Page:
Shine [rating: 4 of 4 stars]
directed by Scott Hicks
starring Geoffrey Rush, Noah Taylor, Alex Rafalowicz, Armin Mueller-Stahl, Lynn Redgrave, John Gielgud, and Googie Withers
The official Web site for Shine: www.flf.com
An outstanding movie. Based on a true story, Shine tells the story of a child genius piano player, David Helfgott, who experiences a mental breakdown and retreats into a private world. However, after more than a decade in mental institutions and still seriously affected by the breakdown (he's sort of like a manic, childish Rain Man), the thirties-something Helfgott once again starts playing piano. He may be crippled mentally, but he still has the spirit of an artist.
Shine presents an astonishingly complex picture of Helfgott and his relationship with his father. His father wants him to succeed and he teaches the boy everything he knows about piano playing, but he also resents his boy's success. He loves him, yes, ("No one will love you like me . . . No one," he says) but he also fears his son will fail and he fears his son will succeed. This "no win" situation for David means he is constantly haunted by his father's presence, even when he goes to England (home is Australia) to study music at a conservatory. Just getting away from his father's reach proves a major undertaking, for his father insists he won't let the family be broken up. This tremendously complex picture of father love and father hate doesn't provide any simple psychologizing. And the effect of this love and hate, combined with David's desire to please his father, eventually wreaks havoc on his sanity.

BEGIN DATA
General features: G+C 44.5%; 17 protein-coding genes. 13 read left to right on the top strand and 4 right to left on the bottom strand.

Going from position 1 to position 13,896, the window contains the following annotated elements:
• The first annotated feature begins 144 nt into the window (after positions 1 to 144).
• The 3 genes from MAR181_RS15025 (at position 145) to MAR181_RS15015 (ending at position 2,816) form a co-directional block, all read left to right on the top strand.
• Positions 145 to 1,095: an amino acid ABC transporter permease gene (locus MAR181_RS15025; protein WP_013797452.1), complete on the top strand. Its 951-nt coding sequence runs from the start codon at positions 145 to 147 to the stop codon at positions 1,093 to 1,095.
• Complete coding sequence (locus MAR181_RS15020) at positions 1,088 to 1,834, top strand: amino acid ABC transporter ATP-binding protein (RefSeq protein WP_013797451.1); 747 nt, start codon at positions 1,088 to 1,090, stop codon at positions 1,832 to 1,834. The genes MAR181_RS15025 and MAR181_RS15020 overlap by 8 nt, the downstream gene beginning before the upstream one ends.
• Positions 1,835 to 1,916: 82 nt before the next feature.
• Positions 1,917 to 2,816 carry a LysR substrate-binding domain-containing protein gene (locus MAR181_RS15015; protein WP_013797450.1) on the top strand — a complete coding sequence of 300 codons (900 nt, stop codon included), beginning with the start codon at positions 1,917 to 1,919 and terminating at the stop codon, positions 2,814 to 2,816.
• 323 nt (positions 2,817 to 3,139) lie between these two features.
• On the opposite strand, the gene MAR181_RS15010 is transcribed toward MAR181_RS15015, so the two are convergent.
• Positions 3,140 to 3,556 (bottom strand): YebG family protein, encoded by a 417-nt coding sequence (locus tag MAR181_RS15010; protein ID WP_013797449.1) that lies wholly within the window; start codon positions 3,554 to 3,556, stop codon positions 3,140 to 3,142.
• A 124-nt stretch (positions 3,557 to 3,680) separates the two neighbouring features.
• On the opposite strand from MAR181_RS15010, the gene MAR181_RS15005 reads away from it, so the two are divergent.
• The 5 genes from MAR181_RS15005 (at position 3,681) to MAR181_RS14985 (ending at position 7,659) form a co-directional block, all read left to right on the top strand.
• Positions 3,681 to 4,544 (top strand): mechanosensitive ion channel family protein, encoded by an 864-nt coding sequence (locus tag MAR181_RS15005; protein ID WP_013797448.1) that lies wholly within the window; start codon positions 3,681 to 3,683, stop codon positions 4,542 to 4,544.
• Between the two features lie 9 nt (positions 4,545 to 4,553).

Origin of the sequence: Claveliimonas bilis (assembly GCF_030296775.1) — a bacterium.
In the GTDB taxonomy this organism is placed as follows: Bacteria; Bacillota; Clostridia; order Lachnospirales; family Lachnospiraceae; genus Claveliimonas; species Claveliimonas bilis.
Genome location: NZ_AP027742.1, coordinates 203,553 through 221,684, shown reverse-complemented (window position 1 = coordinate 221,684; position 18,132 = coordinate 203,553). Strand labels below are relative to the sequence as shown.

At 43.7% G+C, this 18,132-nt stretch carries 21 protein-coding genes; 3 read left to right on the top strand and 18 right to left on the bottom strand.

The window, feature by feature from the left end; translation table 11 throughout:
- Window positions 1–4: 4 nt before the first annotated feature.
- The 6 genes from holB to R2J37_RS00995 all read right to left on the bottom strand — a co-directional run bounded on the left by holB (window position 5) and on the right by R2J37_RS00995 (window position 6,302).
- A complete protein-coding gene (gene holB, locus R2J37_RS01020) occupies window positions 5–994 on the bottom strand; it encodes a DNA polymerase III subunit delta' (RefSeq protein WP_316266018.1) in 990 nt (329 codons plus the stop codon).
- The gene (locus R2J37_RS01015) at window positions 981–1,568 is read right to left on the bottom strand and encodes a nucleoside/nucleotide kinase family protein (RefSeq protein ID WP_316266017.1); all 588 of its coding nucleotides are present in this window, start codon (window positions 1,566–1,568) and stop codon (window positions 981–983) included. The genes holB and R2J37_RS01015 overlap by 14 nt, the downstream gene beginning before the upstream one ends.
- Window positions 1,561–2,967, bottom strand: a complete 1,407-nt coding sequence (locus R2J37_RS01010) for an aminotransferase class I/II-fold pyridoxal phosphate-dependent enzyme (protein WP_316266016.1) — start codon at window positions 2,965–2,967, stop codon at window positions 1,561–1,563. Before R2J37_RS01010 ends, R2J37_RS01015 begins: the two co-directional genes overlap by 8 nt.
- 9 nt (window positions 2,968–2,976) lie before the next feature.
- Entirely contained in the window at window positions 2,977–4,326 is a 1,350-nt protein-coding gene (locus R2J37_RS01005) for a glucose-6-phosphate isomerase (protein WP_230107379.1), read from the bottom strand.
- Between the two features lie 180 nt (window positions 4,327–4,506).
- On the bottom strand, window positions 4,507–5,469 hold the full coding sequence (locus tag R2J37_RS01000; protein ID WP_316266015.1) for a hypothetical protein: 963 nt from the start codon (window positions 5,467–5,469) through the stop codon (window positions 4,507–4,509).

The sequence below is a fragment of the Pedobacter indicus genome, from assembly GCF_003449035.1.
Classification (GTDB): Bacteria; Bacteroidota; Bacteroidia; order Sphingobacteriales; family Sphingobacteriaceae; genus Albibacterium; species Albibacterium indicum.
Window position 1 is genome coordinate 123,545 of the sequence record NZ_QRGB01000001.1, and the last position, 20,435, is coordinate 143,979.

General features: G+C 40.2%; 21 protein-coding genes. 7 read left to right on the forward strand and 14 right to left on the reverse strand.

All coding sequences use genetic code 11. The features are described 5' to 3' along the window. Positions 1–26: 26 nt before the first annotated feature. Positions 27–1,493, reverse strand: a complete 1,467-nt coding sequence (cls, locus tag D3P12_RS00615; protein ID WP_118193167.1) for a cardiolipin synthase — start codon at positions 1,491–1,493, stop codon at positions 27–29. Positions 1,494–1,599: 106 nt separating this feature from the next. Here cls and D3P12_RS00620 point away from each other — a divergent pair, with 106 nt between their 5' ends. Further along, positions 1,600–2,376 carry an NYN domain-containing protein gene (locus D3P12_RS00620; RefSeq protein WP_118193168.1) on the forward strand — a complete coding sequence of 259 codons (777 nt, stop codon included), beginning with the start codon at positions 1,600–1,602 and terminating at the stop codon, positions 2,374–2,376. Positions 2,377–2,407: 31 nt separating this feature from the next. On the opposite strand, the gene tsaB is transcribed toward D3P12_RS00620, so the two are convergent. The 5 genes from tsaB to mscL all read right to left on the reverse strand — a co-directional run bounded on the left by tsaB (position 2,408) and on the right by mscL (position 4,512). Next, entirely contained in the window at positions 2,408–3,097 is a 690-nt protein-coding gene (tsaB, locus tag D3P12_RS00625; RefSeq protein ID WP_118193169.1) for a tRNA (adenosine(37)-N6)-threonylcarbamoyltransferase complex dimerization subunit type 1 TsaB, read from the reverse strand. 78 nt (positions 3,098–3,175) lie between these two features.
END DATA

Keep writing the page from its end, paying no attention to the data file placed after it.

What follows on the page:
Shine presents one of the most compelling portraits every presented on film of a man's mental breakdown. But the movie is also wonderfully funny. Particularly effective is a scene where the older David wanders into a bar, sits at the piano, and launches into some magnificent playing that stuns everyone. Geoffrey Rush gives an amazing performance as the older David Helfgott and acclaimed German actor Armin Mueller-Stahl gives a great supporting performance as David's father.
But Shine isn't simply an actors' movie. Director Scott Hicks creates some wonderful but unobtrusive images, such as the older David lounging in a pool, with sheet music scattered across the water.
A wonderful and inspiring movie.